23. Higginbotham, “Teen Mags: How to Get a Guy, Drop 20 Pounds, and Lose Your Self-Esteem” *

24. Kilbourne, “The More You Subtract, the More You Add: Cutting Girls Down to Size,” 258-267 (G)

25. Kirkham & Weller, “Cosmetics: A Clinique Case Study,” 268-273 (G)

26. Katz, “Advertising and the Construction of Violent White Masculinity: From Eminem to Clinique for Men,” 349-358 (G)

Class 8

May 22

Body=Big $$$

The embodiment of ideals

Student Presentation #3: Body Businesses

27. Hesse-Biber, Chapter 1, “A Cult Grows In America” *

28. Hesse-Biber, Chapter 2, “Men and Women: Mind & Body” *

29. Hesse-Biber, Chapter 3, “Selling the Body Beautiful: Food, Dieting, & Recovery” *

30. Hesse-Biber, Chapter 4, “There’s No Business Like the Body Business: Fitness & Cosmetic Surgery” *

May 23

No Class—Memorial Day

No Class Friday

Blog Post #2 Due (by 9pm): Collage Assignment

May 26

No Class—Memorial Day

No Class Monday

Class 9

May 27

Defining Identities & Audience Identity using the Music Industry

Student Presentation #4: Identity-Production in Rock, Rap, & Hip Hop

31. Coates, “Moms Don’t Rock: The Popular Demonization of Courtney Love”*

32. Perry, “Who(se) am I? The Identity and Image of Women in Hip Hop,” 136-148 (G)

33. Cole & Guy-Sheftall, “No Respect: Gender Politics and Hip Hop” *

34. Rose, “Hidden Politics: Discursive and Institutional Policing of Rap Music,” 396-405 (G)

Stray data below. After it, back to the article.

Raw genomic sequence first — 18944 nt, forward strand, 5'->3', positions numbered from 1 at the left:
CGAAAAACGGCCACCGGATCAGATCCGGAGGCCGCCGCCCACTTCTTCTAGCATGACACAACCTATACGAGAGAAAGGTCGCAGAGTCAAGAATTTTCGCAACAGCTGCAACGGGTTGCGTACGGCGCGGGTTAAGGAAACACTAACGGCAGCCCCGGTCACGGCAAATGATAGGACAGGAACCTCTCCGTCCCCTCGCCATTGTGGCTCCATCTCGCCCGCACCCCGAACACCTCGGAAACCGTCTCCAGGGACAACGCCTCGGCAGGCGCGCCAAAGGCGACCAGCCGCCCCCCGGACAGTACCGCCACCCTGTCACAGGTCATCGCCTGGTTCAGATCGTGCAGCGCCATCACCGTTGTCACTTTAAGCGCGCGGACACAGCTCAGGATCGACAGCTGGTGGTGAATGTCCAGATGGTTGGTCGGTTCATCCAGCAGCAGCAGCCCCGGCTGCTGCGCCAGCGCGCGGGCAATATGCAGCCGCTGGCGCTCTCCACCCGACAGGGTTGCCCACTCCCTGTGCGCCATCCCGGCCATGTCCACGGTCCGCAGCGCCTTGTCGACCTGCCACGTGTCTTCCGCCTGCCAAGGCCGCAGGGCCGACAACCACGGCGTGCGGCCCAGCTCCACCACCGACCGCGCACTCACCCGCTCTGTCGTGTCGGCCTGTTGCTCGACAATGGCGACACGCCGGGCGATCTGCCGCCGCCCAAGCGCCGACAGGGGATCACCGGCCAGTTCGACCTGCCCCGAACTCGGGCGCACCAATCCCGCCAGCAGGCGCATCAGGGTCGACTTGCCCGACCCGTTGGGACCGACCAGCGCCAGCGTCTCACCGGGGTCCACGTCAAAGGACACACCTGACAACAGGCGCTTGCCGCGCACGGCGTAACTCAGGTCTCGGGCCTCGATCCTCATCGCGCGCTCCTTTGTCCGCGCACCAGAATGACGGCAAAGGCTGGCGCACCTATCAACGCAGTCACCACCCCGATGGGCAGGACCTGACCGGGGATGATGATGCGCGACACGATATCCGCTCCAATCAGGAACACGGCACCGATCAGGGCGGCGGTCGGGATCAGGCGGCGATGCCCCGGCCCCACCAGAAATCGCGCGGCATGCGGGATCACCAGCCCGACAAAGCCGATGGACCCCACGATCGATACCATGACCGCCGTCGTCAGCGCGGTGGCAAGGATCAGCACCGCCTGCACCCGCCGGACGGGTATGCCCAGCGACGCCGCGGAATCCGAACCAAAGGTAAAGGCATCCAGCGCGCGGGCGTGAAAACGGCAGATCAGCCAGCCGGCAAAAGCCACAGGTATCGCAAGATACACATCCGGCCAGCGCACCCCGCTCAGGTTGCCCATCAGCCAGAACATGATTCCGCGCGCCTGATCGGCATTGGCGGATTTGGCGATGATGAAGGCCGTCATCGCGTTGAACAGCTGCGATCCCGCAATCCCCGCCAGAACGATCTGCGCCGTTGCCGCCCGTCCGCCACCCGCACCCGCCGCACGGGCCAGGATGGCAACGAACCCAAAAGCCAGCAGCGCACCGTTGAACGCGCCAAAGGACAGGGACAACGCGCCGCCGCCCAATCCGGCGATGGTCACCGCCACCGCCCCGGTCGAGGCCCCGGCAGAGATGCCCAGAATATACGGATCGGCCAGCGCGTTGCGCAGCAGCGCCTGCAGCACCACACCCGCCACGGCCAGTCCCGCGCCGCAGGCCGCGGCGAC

Class 10

May 28

It’s everywhere…

There may be a few reasons: Rereading “Reality TV”

Student Presentation #5: Reality TV’s Multidimensional Power

35. Ouellette & Hay “Introduction,” 1-31

36. Ouellette & Hay “TV Interventions: Personal Responsibility and Techniques of the Self,” 63-98

37. Ouellette & Hay “Makeover TV: Labors of Reinvention,” 99-133

Class 11

May 29

Defining the boundaries of inclusion and otherness

38. Ouellette & Hay “TV & the Self-Defensive Citizen,” 134-169(?)

39. Ouellette & Hay “TV’s Constitutions of Citizenship,” 170-202(?)

Final Class Wrap-Up

Blog Post #3 Due (by 9pm): Rereading Reality TV

Teaching Maymester- Gender & Pop Culture Blogs 4 credits in under 3 weeks @ TCNJ


I'll be the first to admit my uncertainty in my first experience at teaching a 4 credit course (that I usually have 16 weeks to cover the material in a typical semester) in under three weeks!